The last ongoing source of distraction was a surprise—you’re running a small restaurant without the convenience of daily Sysco truck deliveries. You’re managing the supply chain because JIT inventory broke down. Meals limited to what you can scrounge up exacerbate the trapped-in-the-house blues, so you’re probably spending more time planning for meals and ensuring a leftover resiliency buffer. At least for now, this means sourcing and stocking orders from multiple vendors without assurance anything might arrive as expected. Food queue depth monitoring just wasn’t a thing before.
The third big surprise is I needed to upgrade my home technology. It seems counter-intuitive; I’m a career technologist, so you’d think I’d be a one-percenter of personal IT infrastructure. But I know plenty of other tech pros in the mode of the cobbler’s children, carpenter’s house, preacher’s kids, etc. I’m happy as long as I blow the doors of neighbors’ Wi-Fi, but not enough to buy or manage a branch office IT closet. Turns out it’s not unusual to discover we have some personal technical debt at home too. It’s the force that binds the universe together.
Independent Study Program Abroad
Pushed out the office door with my laptop, a webcam, and headset, I’m learning a lot adapting under the triple challenges of disconnection, distraction, and limited infrastructure. I still wouldn’t rate myself as good just yet, but considering the situation, I’m way better off than six weeks ago and growing more efficient every day. There’ve been a lot of adjustments and evolution by trial and error typical for technical teams. Here’s the advice I’ve been offering online, mostly in 280-character chunks with emojis:
1. Make a list of people you need to stay connected to and keep it on your desk. Thinking, “Nice. No meetings, just blissful production,” is an easy mistake. Instead, working from home you need more—not less—contact. This includes all the people you not only work with but also folks you run into in the hallways or on check-in walkabout. Make as many video calls as possible, and extra credit seems to be awarded for taking a shower once in a while. Strange. Also, you can make check marks on your contact sheet each time you chat, tracking your connectedness. (Excel is also fine if you’re into that sort of thing.) Tracking helps identify coworkers where connection might be stretched, while helping spread your catch-ups more evenly outside your regular crew.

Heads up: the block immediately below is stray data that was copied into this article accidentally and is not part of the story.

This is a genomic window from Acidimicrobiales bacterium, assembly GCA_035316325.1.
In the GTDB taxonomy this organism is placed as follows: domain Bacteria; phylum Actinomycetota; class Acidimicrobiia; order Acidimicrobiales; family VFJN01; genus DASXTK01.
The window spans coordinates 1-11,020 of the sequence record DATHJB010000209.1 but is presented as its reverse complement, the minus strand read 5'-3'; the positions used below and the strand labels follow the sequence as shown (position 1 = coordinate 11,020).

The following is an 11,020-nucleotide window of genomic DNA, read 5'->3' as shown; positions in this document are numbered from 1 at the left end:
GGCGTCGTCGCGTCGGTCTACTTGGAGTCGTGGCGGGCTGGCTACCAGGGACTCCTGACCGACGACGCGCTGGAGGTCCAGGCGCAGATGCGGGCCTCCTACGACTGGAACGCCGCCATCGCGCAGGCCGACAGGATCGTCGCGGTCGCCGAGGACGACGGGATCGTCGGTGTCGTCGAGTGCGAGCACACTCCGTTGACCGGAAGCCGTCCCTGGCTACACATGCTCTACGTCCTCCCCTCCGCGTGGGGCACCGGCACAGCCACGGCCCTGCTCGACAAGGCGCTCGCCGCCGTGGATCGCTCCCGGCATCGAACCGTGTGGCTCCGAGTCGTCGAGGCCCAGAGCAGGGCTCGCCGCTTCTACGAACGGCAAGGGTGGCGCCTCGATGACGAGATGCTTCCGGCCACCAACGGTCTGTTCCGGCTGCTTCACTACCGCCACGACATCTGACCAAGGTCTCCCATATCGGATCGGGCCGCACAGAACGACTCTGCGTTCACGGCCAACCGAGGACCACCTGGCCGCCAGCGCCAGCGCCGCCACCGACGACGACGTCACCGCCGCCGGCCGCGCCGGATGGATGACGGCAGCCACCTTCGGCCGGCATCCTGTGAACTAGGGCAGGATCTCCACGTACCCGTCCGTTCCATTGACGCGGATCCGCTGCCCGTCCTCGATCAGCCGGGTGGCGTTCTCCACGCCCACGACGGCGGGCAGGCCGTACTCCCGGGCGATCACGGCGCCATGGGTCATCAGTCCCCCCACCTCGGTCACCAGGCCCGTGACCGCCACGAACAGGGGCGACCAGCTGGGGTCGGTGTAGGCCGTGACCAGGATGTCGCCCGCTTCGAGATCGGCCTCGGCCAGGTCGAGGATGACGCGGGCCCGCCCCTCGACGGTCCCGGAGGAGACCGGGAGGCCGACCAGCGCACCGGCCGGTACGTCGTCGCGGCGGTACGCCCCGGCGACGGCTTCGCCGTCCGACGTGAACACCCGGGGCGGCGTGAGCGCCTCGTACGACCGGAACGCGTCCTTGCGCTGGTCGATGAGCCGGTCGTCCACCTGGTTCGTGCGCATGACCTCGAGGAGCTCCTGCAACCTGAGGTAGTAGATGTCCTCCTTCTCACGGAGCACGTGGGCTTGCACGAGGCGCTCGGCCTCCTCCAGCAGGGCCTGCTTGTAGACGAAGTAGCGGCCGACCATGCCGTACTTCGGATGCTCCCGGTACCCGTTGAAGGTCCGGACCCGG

2. Do some dream tech. If you’re like me, it can be difficult for your home network, PCs, and other gear to match the quality of enterprise infrastructure. (Or yours may be better, in which case, sorry, that stinks.) It’s not so much that troubleshooting at bedtime feels a bit like bringing work home, but I am trying to run my IT budget as lean as possible while meeting customer requirements.
My work-from-home-in-progress network core.
But when home becomes your office, you should feel as proud of your infrastructure as you do with what you’d build for your business. It becomes an extension of your business infrastructure. Do some research, go shopping online (within reason), and eliminate glaring bottlenecks. You’ll notice the effects of swapping out a 100Mbps-choked router, switch, or modem to take advantage of your telco’s newly raised minimum 200Mbps download tier. Maybe pick up better APs with 5GHz antennas. By now more than half your clients are 802.11ac (Wi-Fi 5) ready. Not only will a wireless upgrade make working feel office-familiar, your family will love it and you’ll feel less distracted. Upgrading your home network is also a skills upgrade, increasing confidence and career benefits. Budgets are real, and you don’t have to do it all day-one, but have a plan and chip away at it. You’ll notice it in the quality of your work.